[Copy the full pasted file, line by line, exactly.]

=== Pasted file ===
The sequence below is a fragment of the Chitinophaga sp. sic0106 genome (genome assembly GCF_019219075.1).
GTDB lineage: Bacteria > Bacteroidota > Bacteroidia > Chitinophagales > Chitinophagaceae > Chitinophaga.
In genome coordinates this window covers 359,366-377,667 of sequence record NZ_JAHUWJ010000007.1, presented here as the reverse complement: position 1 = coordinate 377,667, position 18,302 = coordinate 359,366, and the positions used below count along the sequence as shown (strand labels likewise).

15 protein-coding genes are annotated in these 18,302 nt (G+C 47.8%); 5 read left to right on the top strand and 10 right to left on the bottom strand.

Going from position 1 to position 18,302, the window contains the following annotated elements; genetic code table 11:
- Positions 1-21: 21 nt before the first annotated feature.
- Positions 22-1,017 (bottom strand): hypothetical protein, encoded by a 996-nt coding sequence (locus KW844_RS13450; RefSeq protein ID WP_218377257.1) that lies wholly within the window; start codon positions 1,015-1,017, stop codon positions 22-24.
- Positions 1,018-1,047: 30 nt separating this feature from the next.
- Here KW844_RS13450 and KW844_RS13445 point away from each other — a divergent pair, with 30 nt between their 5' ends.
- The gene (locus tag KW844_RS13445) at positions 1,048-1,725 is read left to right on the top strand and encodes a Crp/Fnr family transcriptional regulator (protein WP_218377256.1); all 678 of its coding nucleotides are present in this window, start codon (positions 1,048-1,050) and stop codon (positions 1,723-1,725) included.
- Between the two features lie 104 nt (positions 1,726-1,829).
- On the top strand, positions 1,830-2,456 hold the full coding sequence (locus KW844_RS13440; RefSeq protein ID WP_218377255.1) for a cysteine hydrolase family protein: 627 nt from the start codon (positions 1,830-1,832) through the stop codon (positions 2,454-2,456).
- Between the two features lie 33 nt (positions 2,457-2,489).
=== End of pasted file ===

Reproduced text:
The sequence below is a fragment of the Chitinophaga sp. sic0106 genome (genome assembly GCF_019219075.1).
GTDB lineage: Bacteria > Bacteroidota > Bacteroidia > Chitinophagales > Chitinophagaceae > Chitinophaga.
In genome coordinates this window covers 359,366-377,667 of sequence record NZ_JAHUWJ010000007.1, presented here as the reverse complement: position 1 = coordinate 377,667, position 18,302 = coordinate 359,366, and the positions used below count along the sequence as shown (strand labels likewise).

15 protein-coding genes are annotated in these 18,302 nt (G+C 47.8%); 5 read left to right on the top strand and 10 right to left on the bottom strand.

Going from position 1 to position 18,302, the window contains the following annotated elements; genetic code table 11:
- Positions 1-21: 21 nt before the first annotated feature.
- Positions 22-1,017 (bottom strand): hypothetical protein, encoded by a 996-nt coding sequence (locus KW844_RS13450; RefSeq protein ID WP_218377257.1) that lies wholly within the window; start codon positions 1,015-1,017, stop codon positions 22-24.
- Positions 1,018-1,047: 30 nt separating this feature from the next.
- Here KW844_RS13450 and KW844_RS13445 point away from each other — a divergent pair, with 30 nt between their 5' ends.
- The gene (locus tag KW844_RS13445) at positions 1,048-1,725 is read left to right on the top strand and encodes a Crp/Fnr family transcriptional regulator (protein WP_218377256.1); all 678 of its coding nucleotides are present in this window, start codon (positions 1,048-1,050) and stop codon (positions 1,723-1,725) included.
- Between the two features lie 104 nt (positions 1,726-1,829).
- On the top strand, positions 1,830-2,456 hold the full coding sequence (locus KW844_RS13440; RefSeq protein ID WP_218377255.1) for a cysteine hydrolase family protein: 627 nt from the start codon (positions 1,830-1,832) through the stop codon (positions 2,454-2,456).
- Between the two features lie 33 nt (positions 2,457-2,489).